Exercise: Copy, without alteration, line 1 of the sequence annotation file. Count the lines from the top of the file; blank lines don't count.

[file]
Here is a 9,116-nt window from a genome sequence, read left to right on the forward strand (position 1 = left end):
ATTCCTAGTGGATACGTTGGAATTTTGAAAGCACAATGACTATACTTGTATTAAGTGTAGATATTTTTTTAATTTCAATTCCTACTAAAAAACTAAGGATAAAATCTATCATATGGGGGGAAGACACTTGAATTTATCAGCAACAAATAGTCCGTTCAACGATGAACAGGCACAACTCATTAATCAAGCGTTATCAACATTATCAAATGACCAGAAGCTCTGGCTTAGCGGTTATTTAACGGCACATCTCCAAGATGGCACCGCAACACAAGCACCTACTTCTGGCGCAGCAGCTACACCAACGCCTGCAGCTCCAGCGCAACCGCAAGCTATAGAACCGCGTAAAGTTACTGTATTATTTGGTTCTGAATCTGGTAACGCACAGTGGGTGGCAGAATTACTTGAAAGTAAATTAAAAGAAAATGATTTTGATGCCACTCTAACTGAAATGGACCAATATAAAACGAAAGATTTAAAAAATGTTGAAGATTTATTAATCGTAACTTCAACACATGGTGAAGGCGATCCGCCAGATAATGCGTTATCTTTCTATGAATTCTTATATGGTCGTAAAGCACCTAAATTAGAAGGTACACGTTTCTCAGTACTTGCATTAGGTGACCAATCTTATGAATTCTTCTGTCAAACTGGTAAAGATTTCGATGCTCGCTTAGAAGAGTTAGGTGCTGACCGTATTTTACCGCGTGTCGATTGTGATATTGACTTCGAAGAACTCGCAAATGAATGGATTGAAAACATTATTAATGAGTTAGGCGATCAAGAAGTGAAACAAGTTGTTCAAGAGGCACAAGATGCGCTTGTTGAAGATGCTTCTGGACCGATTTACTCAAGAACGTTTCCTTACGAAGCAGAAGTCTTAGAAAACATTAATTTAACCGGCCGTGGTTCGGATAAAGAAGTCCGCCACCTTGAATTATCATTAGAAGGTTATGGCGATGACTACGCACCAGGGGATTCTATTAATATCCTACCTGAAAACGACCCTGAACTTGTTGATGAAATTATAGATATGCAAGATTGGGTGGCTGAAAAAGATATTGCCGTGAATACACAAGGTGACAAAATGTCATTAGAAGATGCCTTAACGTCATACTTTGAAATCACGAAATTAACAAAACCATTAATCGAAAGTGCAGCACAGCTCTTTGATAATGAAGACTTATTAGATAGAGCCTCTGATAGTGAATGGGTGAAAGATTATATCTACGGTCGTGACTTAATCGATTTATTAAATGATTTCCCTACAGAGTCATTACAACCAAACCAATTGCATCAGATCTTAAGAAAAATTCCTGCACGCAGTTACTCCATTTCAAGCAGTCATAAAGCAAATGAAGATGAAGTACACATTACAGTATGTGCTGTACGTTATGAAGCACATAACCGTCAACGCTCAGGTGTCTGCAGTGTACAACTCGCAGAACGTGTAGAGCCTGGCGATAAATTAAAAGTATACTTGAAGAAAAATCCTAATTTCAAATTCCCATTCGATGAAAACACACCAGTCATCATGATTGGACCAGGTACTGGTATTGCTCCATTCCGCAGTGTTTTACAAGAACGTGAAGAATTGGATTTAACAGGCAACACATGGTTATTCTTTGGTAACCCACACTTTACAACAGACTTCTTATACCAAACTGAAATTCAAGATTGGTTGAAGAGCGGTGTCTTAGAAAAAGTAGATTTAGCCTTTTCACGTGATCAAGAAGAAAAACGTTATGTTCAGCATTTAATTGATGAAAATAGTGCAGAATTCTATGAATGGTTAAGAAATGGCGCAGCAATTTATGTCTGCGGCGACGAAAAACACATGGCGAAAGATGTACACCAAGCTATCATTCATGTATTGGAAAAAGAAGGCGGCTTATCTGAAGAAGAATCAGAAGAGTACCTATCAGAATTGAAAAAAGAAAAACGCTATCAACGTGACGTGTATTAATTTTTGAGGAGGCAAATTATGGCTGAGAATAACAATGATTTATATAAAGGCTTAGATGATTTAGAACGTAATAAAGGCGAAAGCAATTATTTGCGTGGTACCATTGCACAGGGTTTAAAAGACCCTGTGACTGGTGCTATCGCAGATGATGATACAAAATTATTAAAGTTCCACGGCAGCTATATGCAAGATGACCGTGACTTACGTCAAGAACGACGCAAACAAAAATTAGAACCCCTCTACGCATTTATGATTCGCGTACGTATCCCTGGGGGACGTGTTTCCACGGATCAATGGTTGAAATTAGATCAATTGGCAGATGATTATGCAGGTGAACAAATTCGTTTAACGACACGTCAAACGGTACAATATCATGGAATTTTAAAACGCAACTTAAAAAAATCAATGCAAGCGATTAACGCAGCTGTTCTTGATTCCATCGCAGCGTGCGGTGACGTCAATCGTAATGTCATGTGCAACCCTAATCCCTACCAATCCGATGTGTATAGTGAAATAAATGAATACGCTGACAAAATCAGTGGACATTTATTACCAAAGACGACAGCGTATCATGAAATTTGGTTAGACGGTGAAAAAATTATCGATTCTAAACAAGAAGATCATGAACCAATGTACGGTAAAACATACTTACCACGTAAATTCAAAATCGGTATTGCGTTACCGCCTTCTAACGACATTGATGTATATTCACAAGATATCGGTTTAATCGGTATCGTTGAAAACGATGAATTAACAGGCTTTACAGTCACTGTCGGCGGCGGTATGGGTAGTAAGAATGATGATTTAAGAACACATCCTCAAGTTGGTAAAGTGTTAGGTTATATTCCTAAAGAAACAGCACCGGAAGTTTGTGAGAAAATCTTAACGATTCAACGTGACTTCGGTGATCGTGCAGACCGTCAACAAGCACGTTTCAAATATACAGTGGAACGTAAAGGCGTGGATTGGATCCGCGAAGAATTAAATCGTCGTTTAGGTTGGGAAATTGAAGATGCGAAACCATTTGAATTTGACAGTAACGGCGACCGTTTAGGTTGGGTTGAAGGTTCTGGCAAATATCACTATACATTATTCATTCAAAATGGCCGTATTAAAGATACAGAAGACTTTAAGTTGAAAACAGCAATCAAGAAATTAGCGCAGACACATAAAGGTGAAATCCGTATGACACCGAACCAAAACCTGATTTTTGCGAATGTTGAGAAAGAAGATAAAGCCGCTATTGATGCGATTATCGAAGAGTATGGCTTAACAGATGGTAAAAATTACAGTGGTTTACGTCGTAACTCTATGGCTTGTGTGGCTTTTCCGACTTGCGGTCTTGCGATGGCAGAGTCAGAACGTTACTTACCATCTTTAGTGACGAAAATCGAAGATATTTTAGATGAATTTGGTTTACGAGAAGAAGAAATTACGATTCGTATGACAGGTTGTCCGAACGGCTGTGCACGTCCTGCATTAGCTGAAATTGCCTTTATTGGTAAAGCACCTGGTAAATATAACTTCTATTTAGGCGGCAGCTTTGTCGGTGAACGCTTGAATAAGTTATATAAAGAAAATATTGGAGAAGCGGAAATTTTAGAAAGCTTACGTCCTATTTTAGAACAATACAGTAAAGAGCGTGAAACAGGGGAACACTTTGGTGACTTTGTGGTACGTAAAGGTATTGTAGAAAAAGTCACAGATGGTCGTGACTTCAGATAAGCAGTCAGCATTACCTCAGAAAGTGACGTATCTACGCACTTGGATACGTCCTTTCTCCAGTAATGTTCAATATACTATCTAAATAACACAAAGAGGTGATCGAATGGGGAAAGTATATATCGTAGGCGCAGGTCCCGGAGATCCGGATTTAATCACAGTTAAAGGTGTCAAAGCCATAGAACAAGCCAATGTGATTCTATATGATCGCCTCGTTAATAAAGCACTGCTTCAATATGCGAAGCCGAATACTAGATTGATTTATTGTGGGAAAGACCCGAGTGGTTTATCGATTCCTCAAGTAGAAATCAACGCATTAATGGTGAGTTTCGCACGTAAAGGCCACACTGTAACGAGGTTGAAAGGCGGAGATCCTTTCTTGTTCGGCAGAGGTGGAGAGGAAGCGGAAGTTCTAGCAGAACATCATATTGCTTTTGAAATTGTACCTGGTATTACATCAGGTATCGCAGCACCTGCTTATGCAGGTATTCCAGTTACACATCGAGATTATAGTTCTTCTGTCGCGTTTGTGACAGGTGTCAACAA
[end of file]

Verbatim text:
Here is a 9,116-nt window from a genome sequence, read left to right on the forward strand (position 1 = left end):